82

Is it possible to convert tabs to spaces, while maintaining text alignment?

Simply replacing only works usefully when there are no leading characters.

93

You can use the :retab command. From :help :retab

Replace all sequences of white-space containing a <Tab> with new strings of white-space using the new tabstop value given. If you do not specify a new tabstop size or it is zero, Vim uses the current value of 'tabstop'. [...] With 'expandtab' on, Vim replaces all tabs with the appropriate number of spaces.

Note that the command accepts a range, so you can make a visual selection and then just :retab the selected lines.

  • Cool! Works fast and simple! – DenisKolodin Nov 4 '16 at 9:59
  • 2
    how about providing an example? – Petr May 15 '17 at 11:30
23

You can use :retab, as stated, however, this will change all tabs to spaces, not only tabs at the start of the line

So this (where is a tab character):

if :; do
⇥echo "⇥hello"
end

gets changed to (where is a space character):

if :; do
␣␣echo "␣␣hello"
end

This can produce unexpected side-effects in some scenarios, and it's even more of an issue when changing spaces to tabs!

So, I wrote a little function to change only tabs/spaces at the start of the line:

" :retab changes *everything*, not just start of lines
fun! Retab(expandtab)
    let l:spaces = repeat(' ', &tabstop)

    " Replace tabs with spaces
    if a:expandtab
        silent! execute '%substitute#^\%(' . l:spaces . '\)\+#\=repeat("\t", len(submatch(0)) / &tabstop)#e'
    " Replace spaces with tabs
    else
        silent! execute '%substitute#^\%(\t\)\+#\=repeat("' . l:spaces . '", len(submatch(0)))#e'
    endif
endfun

With this version, you have to manually specify expandtab in the function call (ie. :call Retab(1) to change tabs to spaces), but you could also modify it to take the current value of &expandtab (as it already does with &tabstop) just like :retab does. (I happen to prefer to specify it manually).

  • 6
    There is also an answer on SO which covers retabbing at start of line only. It is worth linking because of the clarity of that explanation. – jalanb Feb 6 '15 at 11:41
  • Could somebody explain what does letter a in if a:expandtab mean? – john c. j. Feb 2 at 23:36
  • Also, it seems the conditions are reversed (a joke :D?). If you have set expandtab in your .vimrc and then autocmd BufWritePre * :call Retab(&expandtab) - indentation will be changed to tabs, instead of spaces. – john c. j. Feb 2 at 23:50
11

Vim provides !retab command which will replace all sequences of <Tab> with new strings of white-space using the new tabstop (e.g. :set tabstop=2) value given, but all tabs inside of strings can be modified (e.g. in a C program, you should use \t to avoid this)!

So alternatively you can change all tabs into spaces using the following command:

:%s/\t/  /g

or as suggested by @Shahbaz:

:%s/^\t\+/ g

So only the tabs used in indentation are converted.

Explanation:

  • % represents the entire buffer/file (:help :%)
  • s stands for substitute (:help sub-replace-special)
  • \t, or ^I stands for tab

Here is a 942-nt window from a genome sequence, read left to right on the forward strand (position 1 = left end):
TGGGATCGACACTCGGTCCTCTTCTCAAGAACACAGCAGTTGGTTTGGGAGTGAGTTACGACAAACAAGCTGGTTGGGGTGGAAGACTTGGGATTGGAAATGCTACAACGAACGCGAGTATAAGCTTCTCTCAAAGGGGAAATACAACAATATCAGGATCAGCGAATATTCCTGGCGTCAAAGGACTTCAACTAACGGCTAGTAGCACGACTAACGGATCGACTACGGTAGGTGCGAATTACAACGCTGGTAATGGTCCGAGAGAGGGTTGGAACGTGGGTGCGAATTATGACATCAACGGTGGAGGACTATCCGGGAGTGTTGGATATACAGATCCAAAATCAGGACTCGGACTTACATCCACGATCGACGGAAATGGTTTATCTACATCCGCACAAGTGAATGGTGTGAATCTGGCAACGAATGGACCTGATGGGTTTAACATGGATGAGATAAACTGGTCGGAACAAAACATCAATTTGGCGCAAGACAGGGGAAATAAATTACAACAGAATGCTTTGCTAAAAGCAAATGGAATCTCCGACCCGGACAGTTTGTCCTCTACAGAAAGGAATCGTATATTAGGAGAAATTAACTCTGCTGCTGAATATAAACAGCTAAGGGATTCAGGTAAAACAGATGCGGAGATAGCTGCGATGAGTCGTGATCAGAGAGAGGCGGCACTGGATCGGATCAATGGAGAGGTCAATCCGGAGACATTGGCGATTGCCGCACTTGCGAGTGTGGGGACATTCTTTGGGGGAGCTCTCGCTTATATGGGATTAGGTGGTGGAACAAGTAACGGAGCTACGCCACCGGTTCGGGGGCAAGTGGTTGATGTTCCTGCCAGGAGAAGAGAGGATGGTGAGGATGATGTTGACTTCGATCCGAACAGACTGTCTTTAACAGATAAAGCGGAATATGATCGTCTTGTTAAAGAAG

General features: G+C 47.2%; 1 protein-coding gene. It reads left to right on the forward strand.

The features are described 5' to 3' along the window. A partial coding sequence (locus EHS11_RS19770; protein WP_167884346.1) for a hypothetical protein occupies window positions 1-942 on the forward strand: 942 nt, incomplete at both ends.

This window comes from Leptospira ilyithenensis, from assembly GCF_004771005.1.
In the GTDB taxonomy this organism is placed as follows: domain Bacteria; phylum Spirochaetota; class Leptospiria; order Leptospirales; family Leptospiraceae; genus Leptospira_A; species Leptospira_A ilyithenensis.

• - use as many spaces as you need per one tab
  • g - stands for global, and it'll convert multiple occurences of tabs in the same line

Then to correct indentation of the entire file, you may try: gg=G. Check: Re-indenting badly indented code for more details.

To use spaces by default instead of tabs, you need to add the following settings into your .vimrc file:

set tabstop=2     " (ts) width (in spaces) that a <tab> is displayed as
set expandtab     " (et) expand tabs to spaces (use :retab to redo entire file)
set shiftwidth=2  " (sw) width (in spaces) used in each step of autoindent (aswell as << and >>)

Alternative solution is to use tidy


Related:

  • 1
    I would at least do %s/^\t\+/ g so that only the tabs used in indentation are converted. Also, gg=G could be catastrophic with languages like python. – Shahbaz Mar 4 '17 at 15:49
3

Try using:

expand -t 4 input_filename output_filename

expand is a command-line tool to convert tabs to spaces, which you can run from a shell or with :!expand.

It's in POSIX so it should be available on most systems. unexpand will do the reverse, by the way.

  • 2
    What is expand? – muru Feb 1 '16 at 12:47
  • Expand is an inbuilt terminal command to copy tab character to spaces. Please find a detailed discription in the following link. computerhope.com/unix/uexpand.htm – Ankit Shah Feb 1 '16 at 13:48
  • 2
    If these are external commands, you should mention that. – muru Feb 1 '16 at 13:49
  • Further description added. Please review – Ankit Shah Feb 1 '16 at 13:52
  • 5
    You could also just do :%!expand -t 4 inside of vim. Better yet, you could also use the current shift width option: :exe '%!expand -t ' . &shiftwidth – EvergreenTree Feb 1 '16 at 21:29
1

For completeness, = could also be used to fix indentations, after you have specified that tabs are replaced with spaces. In normal mode, you can do so by typing :set expandtab. Then = could be used in two ways:

  • In Visual mode, a single = would fix indentations of selected code blocks.
  • In normal mode, gg=G would fix the entire file, where gg moves the cursor to the beginning of the file, then = is applied, and G moves the cursor to the end of the file.

Reference: link

  • This assumes vim can recompute the current indentation correctly (may not be the case) - also for unstructured files, or code written in a different editor with slightly different indentation rules. – ideasman42 May 9 '18 at 5:56
  • Thanks @ideasman42; I've added to the answer to be more complete. – Samuel Li May 9 '18 at 21:07

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